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USCG: Hidden corrosion on deck fittings can cause dangerous failures

The United States Coastguard (USCG) has published Safety Alert 09-22 relating to a dangerous and potentially fatal situation involving D-ring lifting points, which caused a severe injury to a crewmember.

What happened While positioning a removable hatch cover on the vessel (Figures 1 and 2), three of the four D-ring securing straps failed (Figures 3 and 4), causing an uncontrolled snap-back of the lifting sling assembly that struck the crewmember in the head. The three fractured securing straps showed similar failures with a significant amount of corrosion beneath the paint and on the underside of the straps. It is likely that just one D-ring failed initially, which would have instantly doubled the load on the two adjacent corner D-rings, both of which were apparently weakened and subsequently failed. Without proper and periodic inspection and replacement, corrosion and stress can eventually lead to deck fitting failures.

What went wrong

  • Whilst the arrangement of the hatch cover lifting points were in accordance with all available drawings and design schematics, there were no records of any pull-tests or other testing conducted on these lifting points since their installation in the mid-1980s;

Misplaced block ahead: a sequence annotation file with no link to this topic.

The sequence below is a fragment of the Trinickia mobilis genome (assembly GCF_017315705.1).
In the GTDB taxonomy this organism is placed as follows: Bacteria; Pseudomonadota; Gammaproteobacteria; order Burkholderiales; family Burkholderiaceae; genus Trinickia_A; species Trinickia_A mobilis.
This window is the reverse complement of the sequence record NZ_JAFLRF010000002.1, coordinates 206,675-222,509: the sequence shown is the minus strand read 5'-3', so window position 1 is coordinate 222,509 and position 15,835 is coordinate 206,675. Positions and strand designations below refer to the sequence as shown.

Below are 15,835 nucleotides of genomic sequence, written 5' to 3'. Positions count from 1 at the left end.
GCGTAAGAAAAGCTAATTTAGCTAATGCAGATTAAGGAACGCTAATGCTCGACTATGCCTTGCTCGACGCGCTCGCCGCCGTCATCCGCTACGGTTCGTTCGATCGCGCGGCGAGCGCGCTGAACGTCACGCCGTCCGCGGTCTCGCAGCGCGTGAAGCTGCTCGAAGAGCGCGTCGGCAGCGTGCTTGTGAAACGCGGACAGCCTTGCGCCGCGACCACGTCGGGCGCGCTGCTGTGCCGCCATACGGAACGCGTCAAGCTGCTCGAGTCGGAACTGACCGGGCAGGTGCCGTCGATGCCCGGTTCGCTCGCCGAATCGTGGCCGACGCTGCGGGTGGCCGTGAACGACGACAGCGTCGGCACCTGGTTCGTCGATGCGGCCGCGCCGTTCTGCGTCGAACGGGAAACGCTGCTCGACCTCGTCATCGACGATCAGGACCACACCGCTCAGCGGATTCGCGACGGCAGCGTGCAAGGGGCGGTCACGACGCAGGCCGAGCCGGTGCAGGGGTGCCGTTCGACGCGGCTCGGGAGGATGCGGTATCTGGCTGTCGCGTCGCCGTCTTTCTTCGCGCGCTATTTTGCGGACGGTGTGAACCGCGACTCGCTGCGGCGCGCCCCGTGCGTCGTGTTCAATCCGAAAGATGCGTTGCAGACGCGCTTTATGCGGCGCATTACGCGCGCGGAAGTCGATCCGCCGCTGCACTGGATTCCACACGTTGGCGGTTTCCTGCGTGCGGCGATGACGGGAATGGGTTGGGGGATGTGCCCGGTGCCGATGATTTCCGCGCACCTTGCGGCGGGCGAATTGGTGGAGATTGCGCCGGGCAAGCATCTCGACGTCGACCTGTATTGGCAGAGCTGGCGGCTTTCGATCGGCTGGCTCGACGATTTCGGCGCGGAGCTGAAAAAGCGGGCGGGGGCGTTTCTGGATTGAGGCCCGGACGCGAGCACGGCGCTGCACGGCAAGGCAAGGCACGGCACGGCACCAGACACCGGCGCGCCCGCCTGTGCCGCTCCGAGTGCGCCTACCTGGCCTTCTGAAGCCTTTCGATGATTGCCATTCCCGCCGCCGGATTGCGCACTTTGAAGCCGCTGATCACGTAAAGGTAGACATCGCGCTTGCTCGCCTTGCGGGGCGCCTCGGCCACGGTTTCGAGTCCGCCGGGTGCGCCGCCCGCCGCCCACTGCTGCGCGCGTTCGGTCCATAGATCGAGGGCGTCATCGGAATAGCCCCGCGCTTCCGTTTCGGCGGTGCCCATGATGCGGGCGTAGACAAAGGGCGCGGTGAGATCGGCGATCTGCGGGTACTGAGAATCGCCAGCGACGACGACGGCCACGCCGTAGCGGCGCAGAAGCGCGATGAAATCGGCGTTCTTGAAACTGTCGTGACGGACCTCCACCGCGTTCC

• There were no records of any D-ring replacements, indicating that these have likely been in an exterior weather deck environment for several decades;

The Coastguard recommend that vessel owners, operators, and other maritime stakeholders:

  • Immediately identify high-risk D-rings and similar lifting-point fittings. High risk factors include: Age, weather exposure, and lifting load. These factors will cumulatively cause corrosion losses on the fitting, increasing its stress and fatigue vulnerability during each lifting cycle;
  • Thoroughly inspect all high-risk lifting points for damage, hidden corrosion, and wastage.  Audio gauging, pull-testing, or even replacement may be appropriate;
  • Consult with the manufacturer’s instructions to ensure safe lifting limits are in place and that the effects of service life are considered in their determination;
  • Establish a maintenance schedule for periodically inspecting all lifting points and audio gauging or testing any fittings as they age into high-risk status.

The USCG encourages marine inspectors, investigators, and surveyors to maintain an acute awareness of these issues and initiate corrective actions as needed.

Members may wish to refer to:

Safety Event

Published: 10 November 2022
Download: IMCA SF 25/22

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